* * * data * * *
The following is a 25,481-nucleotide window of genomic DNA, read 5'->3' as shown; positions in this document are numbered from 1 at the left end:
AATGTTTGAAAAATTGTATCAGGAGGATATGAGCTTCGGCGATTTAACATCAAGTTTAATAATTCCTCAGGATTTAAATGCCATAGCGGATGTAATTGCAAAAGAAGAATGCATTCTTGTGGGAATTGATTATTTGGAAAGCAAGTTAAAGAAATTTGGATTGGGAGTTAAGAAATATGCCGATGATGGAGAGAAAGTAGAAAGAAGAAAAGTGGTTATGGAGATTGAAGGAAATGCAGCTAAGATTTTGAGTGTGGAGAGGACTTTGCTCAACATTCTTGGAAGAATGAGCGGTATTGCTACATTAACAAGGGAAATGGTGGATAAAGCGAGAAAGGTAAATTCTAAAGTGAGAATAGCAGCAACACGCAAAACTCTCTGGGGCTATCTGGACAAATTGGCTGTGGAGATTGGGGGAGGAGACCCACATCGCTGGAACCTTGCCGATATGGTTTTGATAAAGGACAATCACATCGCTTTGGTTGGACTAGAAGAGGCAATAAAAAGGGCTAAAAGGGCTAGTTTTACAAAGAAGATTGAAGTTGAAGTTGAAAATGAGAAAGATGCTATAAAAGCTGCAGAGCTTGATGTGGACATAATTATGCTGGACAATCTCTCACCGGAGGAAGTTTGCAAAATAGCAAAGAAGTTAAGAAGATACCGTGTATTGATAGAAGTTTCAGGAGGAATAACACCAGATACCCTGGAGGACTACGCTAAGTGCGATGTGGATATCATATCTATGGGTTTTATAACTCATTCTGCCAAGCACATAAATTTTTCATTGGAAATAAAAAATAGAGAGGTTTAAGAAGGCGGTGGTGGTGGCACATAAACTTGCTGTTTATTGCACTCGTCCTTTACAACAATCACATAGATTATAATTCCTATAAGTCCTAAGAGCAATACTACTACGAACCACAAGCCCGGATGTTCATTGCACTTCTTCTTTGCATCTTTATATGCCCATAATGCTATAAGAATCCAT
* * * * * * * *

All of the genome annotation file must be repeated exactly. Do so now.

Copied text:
The following is a 25,481-nucleotide window of genomic DNA, read 5'->3' as shown; positions in this document are numbered from 1 at the left end:
AATGTTTGAAAAATTGTATCAGGAGGATATGAGCTTCGGCGATTTAACATCAAGTTTAATAATTCCTCAGGATTTAAATGCCATAGCGGATGTAATTGCAAAAGAAGAATGCATTCTTGTGGGAATTGATTATTTGGAAAGCAAGTTAAAGAAATTTGGATTGGGAGTTAAGAAATATGCCGATGATGGAGAGAAAGTAGAAAGAAGAAAAGTGGTTATGGAGATTGAAGGAAATGCAGCTAAGATTTTGAGTGTGGAGAGGACTTTGCTCAACATTCTTGGAAGAATGAGCGGTATTGCTACATTAACAAGGGAAATGGTGGATAAAGCGAGAAAGGTAAATTCTAAAGTGAGAATAGCAGCAACACGCAAAACTCTCTGGGGCTATCTGGACAAATTGGCTGTGGAGATTGGGGGAGGAGACCCACATCGCTGGAACCTTGCCGATATGGTTTTGATAAAGGACAATCACATCGCTTTGGTTGGACTAGAAGAGGCAATAAAAAGGGCTAAAAGGGCTAGTTTTACAAAGAAGATTGAAGTTGAAGTTGAAAATGAGAAAGATGCTATAAAAGCTGCAGAGCTTGATGTGGACATAATTATGCTGGACAATCTCTCACCGGAGGAAGTTTGCAAAATAGCAAAGAAGTTAAGAAGATACCGTGTATTGATAGAAGTTTCAGGAGGAATAACACCAGATACCCTGGAGGACTACGCTAAGTGCGATGTGGATATCATATCTATGGGTTTTATAACTCATTCTGCCAAGCACATAAATTTTTCATTGGAAATAAAAAATAGAGAGGTTTAAGAAGGCGGTGGTGGTGGCACATAAACTTGCTGTTTATTGCACTCGTCCTTTACAACAATCACATAGATTATAATTCCTATAAGTCCTAAGAGCAATACTACTACGAACCACAAGCCCGGATGTTCATTGCACTTCTTCTTTGCATCTTTATATGCCCATAATGCTATAAGAATCCAT